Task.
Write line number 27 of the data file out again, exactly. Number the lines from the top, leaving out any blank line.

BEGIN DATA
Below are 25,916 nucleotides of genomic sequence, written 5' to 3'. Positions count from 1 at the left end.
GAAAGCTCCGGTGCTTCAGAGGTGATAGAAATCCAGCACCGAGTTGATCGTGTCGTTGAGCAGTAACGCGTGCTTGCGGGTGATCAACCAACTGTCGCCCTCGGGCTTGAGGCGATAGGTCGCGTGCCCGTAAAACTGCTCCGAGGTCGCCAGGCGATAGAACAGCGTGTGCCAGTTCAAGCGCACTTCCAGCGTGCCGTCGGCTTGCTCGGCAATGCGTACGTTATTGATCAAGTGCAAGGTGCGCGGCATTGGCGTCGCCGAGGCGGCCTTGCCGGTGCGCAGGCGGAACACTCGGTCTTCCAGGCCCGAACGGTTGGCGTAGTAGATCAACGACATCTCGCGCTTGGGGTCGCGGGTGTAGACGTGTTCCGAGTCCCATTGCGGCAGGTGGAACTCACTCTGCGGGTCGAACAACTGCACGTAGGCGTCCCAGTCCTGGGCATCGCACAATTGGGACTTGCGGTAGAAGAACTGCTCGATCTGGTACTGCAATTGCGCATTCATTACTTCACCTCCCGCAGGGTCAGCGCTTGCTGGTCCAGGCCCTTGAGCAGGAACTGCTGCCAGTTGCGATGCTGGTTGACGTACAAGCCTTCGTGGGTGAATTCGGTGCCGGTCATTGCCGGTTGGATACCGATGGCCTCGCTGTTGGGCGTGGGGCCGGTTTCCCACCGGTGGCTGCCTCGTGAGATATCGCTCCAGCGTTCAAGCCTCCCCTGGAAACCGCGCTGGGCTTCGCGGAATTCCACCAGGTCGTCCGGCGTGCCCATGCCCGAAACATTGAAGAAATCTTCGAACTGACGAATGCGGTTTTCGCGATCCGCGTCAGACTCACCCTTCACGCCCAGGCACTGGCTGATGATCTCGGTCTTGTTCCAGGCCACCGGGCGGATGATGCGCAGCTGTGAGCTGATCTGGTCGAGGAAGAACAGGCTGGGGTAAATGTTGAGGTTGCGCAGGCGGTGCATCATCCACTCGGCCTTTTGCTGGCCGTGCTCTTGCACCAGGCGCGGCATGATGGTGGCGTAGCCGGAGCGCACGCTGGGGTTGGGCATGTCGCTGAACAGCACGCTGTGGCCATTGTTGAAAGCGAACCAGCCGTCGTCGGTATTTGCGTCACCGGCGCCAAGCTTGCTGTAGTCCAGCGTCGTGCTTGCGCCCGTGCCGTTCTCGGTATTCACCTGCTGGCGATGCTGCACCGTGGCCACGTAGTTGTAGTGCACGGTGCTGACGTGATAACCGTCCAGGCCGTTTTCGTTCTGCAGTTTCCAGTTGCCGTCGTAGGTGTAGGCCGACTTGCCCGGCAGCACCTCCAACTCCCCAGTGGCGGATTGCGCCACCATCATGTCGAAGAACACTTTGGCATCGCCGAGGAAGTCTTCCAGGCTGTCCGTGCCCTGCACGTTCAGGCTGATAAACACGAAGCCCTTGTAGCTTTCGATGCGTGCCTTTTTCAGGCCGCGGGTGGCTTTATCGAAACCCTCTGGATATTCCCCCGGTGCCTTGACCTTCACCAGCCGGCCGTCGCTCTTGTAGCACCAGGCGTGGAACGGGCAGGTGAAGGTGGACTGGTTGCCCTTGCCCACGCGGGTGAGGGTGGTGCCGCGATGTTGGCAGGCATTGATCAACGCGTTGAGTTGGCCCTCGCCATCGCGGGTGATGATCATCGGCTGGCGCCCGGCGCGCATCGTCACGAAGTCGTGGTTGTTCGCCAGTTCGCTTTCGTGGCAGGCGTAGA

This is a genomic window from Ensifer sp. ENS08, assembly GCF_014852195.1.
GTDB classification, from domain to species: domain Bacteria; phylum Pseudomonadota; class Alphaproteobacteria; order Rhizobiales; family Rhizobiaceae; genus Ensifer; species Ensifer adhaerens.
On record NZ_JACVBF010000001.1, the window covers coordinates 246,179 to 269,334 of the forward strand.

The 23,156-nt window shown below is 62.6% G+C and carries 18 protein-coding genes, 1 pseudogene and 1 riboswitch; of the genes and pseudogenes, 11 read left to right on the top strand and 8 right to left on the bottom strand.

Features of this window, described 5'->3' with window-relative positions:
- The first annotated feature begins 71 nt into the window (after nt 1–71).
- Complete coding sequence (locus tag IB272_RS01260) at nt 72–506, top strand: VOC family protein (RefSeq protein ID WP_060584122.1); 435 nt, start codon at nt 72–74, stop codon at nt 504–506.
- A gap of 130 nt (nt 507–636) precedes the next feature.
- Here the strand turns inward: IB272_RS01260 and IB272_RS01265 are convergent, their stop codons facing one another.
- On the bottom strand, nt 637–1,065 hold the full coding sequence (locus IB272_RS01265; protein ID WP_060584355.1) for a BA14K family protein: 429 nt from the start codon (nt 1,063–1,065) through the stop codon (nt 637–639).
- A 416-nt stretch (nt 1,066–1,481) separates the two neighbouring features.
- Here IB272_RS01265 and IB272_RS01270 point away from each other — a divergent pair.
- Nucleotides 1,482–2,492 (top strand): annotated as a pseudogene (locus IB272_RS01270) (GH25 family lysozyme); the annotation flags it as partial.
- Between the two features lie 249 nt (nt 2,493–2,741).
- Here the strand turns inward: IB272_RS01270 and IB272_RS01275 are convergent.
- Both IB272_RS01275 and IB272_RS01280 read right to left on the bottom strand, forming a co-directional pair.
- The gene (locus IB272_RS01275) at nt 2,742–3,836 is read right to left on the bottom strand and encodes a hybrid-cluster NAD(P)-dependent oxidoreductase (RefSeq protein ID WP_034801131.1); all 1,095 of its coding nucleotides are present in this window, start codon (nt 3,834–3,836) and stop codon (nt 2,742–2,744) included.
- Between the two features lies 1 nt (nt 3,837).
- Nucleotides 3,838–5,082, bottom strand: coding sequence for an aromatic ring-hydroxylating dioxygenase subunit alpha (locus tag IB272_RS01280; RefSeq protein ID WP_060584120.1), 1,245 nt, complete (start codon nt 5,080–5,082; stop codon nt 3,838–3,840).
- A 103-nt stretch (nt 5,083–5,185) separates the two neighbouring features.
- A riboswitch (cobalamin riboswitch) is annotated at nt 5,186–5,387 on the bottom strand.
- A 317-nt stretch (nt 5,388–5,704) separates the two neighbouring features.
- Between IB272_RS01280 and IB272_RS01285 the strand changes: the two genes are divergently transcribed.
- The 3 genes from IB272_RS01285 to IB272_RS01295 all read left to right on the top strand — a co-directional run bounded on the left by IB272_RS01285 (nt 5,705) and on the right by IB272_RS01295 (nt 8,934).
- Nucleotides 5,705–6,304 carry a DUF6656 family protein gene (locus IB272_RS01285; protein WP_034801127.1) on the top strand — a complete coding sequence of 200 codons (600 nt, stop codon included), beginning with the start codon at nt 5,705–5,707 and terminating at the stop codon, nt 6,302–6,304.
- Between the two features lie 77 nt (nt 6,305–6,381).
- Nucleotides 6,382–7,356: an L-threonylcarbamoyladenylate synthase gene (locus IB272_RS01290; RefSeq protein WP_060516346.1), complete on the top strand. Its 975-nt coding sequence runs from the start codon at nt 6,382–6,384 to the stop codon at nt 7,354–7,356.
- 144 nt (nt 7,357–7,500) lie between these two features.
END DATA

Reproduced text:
- Nucleotides 5,705–6,304 carry a DUF6656 family protein gene (locus IB272_RS01285; protein WP_034801127.1) on the top strand — a complete coding sequence of 200 codons (600 nt, stop codon included), beginning with the start codon at nt 5,705–5,707 and terminating at the stop codon, nt 6,302–6,304.